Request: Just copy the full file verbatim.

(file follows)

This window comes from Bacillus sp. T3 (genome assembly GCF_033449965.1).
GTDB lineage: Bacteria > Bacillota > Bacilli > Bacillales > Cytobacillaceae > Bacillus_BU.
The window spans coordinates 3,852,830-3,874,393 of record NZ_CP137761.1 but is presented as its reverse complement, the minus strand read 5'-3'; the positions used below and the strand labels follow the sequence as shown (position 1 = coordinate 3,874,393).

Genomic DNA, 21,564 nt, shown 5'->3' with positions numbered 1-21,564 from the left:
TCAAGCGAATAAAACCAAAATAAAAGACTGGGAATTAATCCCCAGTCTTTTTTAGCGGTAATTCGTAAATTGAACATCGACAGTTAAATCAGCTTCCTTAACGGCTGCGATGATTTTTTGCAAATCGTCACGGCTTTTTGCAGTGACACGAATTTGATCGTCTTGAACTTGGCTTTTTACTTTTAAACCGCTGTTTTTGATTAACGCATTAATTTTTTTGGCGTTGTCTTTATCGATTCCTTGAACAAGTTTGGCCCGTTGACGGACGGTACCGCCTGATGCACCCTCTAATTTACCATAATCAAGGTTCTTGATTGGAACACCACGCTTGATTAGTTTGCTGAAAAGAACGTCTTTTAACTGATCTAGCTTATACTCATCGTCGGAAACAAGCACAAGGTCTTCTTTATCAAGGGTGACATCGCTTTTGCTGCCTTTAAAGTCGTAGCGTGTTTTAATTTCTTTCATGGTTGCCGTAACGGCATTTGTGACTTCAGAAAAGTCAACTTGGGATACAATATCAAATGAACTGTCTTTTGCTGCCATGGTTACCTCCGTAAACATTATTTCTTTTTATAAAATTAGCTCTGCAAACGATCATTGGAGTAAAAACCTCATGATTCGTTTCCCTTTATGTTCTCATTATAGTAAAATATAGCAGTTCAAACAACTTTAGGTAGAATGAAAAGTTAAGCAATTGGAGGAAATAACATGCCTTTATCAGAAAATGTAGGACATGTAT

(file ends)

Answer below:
This window comes from Bacillus sp. T3 (genome assembly GCF_033449965.1).
GTDB lineage: Bacteria > Bacillota > Bacilli > Bacillales > Cytobacillaceae > Bacillus_BU.
The window spans coordinates 3,852,830-3,874,393 of record NZ_CP137761.1 but is presented as its reverse complement, the minus strand read 5'-3'; the positions used below and the strand labels follow the sequence as shown (position 1 = coordinate 3,874,393).

Genomic DNA, 21,564 nt, shown 5'->3' with positions numbered 1-21,564 from the left:
TCAAGCGAATAAAACCAAAATAAAAGACTGGGAATTAATCCCCAGTCTTTTTTAGCGGTAATTCGTAAATTGAACATCGACAGTTAAATCAGCTTCCTTAACGGCTGCGATGATTTTTTGCAAATCGTCACGGCTTTTTGCAGTGACACGAATTTGATCGTCTTGAACTTGGCTTTTTACTTTTAAACCGCTGTTTTTGATTAACGCATTAATTTTTTTGGCGTTGTCTTTATCGATTCCTTGAACAAGTTTGGCCCGTTGACGGACGGTACCGCCTGATGCACCCTCTAATTTACCATAATCAAGGTTCTTGATTGGAACACCACGCTTGATTAGTTTGCTGAAAAGAACGTCTTTTAACTGATCTAGCTTATACTCATCGTCGGAAACAAGCACAAGGTCTTCTTTATCAAGGGTGACATCGCTTTTGCTGCCTTTAAAGTCGTAGCGTGTTTTAATTTCTTTCATGGTTGCCGTAACGGCATTTGTGACTTCAGAAAAGTCAACTTGGGATACAATATCAAATGAACTGTCTTTTGCTGCCATGGTTACCTCCGTAAACATTATTTCTTTTTATAAAATTAGCTCTGCAAACGATCATTGGAGTAAAAACCTCATGATTCGTTTCCCTTTATGTTCTCATTATAGTAAAATATAGCAGTTCAAACAACTTTAGGTAGAATGAAAAGTTAAGCAATTGGAGGAAATAACATGCCTTTATCAGAAAATGTAGGACATGTAT